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Reconstruction Essay

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Updated: Dec 15th, 2019

Introduction

The American civil war marked a major turning point in the history and development of the United States. From the years 1863-1877, issues relating to the civil war, confederacy, slavery and handling of the freed black men dominated the country’s history. Reconstruction therefore represented a return to the Union of the southern states that had seceded and treatment of the freed slaves and confederate leaders1.

The reconstruction took place in three phases namely the Presidential reconstruction of 1863-1866, Radical reconstruction of 1866-1873 and the redemption of 1873-1877. Both Presidents Lincoln and Andrew Johnson played crucial roles in the reconstruction by mainly opposing Republican Party views thus subtly spurring radicalism as well as phenomenal changes in the North and South.

Discussion

President Lincoln and later Johnson set the pace for reconstruction2. Their emphasis by both presidents on a speedy reunion of the country by bringing back the South characterized presidential reconstruction phase. Both presidents’ policies were mostly moderate and found little favor among Radical Republicans in congress. After the radical republicans gained some power in the 1866 elections, radical reconstruction phase mainly led by congress republicans and emphasizing civil and voting rights for freed African-Americans began.

The Redemption or Home rule marked the end of the Congressional phase of reconstruction after it became clear the electorate was getting weary of the radical politics. Additionally, Republicans made a tactical retreat from their radical politics in order to secure support of their federal expansionist policies from southerners and Democrats.

Republicans in congress were mainly the drivers of radical congressional reconstruction3. Republicans dominated congress and their radicalism stemmed from the tussles they had with the presidency on the fate of the South and to what extent republican ideals must apply in the South.

Radical Republican leaders like Senator Charles Sumner fanned the radical congressional reconstruction mainly through the radical Republican faction that sought to use Congress to dictate the re-admission of the South to the Union and also to enforce the republican government ideals on the South including universal freedom for all people.

Though both presidents’ approaches to reconstruction contributed to the rise of radicalism, President Johnson was largely responsible for radicalization of the Republican Party4. Johnson had a bitter tussle with Congress with the President regularly vetoing radical Republican backed bills and Congress overriding the vetoes.

Johnson angered and emboldened even further the Radical Republican Party by adopting a near unilateral approach in the South’s readmission to the Union. In particular, Johnson’s plan to offer amnesty and restoration of property to Southerners and admission of the Southern States under lenient terms led to a near return to slavery in the South5.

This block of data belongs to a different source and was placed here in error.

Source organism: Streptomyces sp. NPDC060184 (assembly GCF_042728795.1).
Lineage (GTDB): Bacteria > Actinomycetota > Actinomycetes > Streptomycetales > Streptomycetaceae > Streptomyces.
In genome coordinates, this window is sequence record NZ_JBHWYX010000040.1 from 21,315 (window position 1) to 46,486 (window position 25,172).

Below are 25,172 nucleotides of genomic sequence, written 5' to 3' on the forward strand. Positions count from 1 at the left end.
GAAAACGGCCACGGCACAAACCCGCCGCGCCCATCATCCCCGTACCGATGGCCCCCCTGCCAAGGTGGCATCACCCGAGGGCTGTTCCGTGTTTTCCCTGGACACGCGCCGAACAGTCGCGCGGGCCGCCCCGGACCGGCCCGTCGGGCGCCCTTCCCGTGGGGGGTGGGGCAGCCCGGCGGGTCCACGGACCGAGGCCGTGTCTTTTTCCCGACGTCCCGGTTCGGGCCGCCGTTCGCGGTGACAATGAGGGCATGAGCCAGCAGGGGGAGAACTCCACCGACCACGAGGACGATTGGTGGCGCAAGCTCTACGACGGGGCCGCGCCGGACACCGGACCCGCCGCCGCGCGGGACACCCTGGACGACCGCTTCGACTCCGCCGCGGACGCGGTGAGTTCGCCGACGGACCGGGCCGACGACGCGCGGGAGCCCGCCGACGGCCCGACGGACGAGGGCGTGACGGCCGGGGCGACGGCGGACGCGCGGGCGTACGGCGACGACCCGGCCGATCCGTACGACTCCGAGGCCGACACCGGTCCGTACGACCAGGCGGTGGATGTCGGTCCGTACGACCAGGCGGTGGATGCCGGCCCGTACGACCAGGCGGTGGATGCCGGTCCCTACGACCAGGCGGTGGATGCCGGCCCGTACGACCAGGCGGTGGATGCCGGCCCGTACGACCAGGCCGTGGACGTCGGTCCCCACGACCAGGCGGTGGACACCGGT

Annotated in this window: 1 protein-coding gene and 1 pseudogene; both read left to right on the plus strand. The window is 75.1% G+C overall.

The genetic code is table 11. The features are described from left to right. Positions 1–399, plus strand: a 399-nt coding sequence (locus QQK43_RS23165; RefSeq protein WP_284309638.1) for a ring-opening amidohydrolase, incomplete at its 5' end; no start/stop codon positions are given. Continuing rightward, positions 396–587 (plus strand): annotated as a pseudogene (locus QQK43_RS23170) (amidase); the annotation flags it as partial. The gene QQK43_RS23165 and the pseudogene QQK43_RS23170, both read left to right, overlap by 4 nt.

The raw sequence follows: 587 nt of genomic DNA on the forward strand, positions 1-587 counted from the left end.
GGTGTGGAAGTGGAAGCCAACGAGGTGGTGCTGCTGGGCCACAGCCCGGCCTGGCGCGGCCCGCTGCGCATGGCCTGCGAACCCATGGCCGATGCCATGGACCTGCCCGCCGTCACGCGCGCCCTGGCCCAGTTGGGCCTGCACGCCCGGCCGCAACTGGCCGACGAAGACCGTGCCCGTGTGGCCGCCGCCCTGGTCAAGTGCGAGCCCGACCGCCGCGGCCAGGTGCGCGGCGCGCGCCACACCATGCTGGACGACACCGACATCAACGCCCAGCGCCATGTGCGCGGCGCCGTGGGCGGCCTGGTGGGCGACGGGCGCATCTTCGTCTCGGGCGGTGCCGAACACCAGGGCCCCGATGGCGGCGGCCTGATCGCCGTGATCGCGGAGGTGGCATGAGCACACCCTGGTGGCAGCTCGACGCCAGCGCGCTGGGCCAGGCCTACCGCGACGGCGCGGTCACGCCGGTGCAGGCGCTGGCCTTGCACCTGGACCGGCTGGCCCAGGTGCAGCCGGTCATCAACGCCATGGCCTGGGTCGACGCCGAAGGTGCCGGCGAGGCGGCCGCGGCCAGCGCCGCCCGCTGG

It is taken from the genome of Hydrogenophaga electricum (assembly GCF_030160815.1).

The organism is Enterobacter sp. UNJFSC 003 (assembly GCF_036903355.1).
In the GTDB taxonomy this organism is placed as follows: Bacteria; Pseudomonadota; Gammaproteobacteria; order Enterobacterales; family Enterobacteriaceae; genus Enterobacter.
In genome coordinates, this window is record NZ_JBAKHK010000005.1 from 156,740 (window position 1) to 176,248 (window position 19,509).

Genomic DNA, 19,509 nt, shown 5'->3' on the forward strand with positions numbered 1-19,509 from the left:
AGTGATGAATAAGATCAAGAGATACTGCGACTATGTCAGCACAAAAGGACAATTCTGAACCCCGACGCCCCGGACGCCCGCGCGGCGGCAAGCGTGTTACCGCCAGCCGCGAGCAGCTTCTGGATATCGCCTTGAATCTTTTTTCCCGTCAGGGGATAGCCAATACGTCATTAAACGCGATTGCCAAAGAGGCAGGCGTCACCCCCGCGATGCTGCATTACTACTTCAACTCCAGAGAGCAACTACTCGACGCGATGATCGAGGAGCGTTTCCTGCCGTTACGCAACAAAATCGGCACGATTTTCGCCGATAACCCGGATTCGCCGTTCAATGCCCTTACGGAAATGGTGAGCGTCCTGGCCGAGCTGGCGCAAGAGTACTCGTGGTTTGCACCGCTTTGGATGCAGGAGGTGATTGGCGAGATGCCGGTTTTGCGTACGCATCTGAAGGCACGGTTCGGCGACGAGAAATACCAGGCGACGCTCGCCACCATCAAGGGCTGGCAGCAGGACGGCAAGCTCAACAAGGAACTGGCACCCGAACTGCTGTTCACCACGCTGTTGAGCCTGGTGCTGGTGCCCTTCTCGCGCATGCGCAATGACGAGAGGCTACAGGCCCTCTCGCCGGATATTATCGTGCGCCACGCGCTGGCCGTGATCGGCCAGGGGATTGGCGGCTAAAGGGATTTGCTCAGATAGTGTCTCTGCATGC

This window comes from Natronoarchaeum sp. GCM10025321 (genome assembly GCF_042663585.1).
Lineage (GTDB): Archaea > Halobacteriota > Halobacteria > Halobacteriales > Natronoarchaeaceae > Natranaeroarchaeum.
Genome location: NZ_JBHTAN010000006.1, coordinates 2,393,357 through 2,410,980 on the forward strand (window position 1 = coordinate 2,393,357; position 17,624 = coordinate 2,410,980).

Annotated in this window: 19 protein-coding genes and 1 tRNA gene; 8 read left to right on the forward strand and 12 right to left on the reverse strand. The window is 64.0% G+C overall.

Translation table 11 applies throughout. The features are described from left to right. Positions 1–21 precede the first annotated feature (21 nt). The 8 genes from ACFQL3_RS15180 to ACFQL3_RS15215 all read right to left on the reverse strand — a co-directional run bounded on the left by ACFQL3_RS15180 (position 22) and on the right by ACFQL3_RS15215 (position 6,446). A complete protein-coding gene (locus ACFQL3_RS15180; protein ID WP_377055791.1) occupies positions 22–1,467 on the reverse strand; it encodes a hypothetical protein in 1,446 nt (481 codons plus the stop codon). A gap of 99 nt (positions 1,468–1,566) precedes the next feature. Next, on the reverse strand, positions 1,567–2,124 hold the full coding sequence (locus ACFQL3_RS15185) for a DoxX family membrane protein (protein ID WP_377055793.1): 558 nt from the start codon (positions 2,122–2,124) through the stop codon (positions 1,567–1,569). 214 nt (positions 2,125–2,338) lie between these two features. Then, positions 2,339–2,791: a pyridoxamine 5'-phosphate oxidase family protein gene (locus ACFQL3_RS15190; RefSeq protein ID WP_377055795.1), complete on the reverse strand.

The Creation of the Joint Committee on Reconstruction and Passage, empowerment and extension of Freedman’s Bureau and passage of the Civil Rights Bill in 1866 by Congress were direct challenges to the President’s plan, which led to a bitter relationship between the two institutions culminating in the 1866 election when radical Republicans took power.

Both Presidents Lincoln and Andrew Johnson played crucial roles in the reconstruction by mainly opposing radical Republican Party views thus subtly spurring radicalism as well as phenomenal changes in the North and South. Both the North and South stubbornly stuck to their beliefs and values.

Though the two sides reached consensus, their respective values persisted for a long time but within a larger framework of the USA. It is safe to conclude that the presidents and the radical Congress helped save the basic ideals of the USA thorough reconstruction.

Bibliography

Henretta, James and Brody, David. America: A Concise History. New York: Bedford/St. Martin’s, 2009.

Nolen, Claude. African American Southerners in Slavery, Civil War and Reconstruction. New York: McFarland, 2005.

Footnotes

1 James Henretta and David Brody, America: A Concise History, (New York: Bedford/St. Martin’s, 2009), 79-100.

2 Claude Nolen, African American Southerners in Slavery, Civil War and Reconstruction (New York: McFarland, 2005), 55-70.

3 Claude Nolen, African American Southerners in Slavery, Civil War and Reconstruction (New York: McFarland, 2005), 104-110.

4 Claude Nolen, African American Southerners in Slavery, Civil War and Reconstruction (New York: McFarland, 2005), 66-80.

5 Claude Nolen, African American Southerners in Slavery, Civil War and Reconstruction (New York: McFarland, 2005), 83-107.

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IvyPanda. "Reconstruction." December 15, 2019. https://ivypanda.com/essays/reconstruction-essay/.

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IvyPanda. 2019. "Reconstruction." December 15, 2019. https://ivypanda.com/essays/reconstruction-essay/.

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IvyPanda. (2019) 'Reconstruction'. 15 December.

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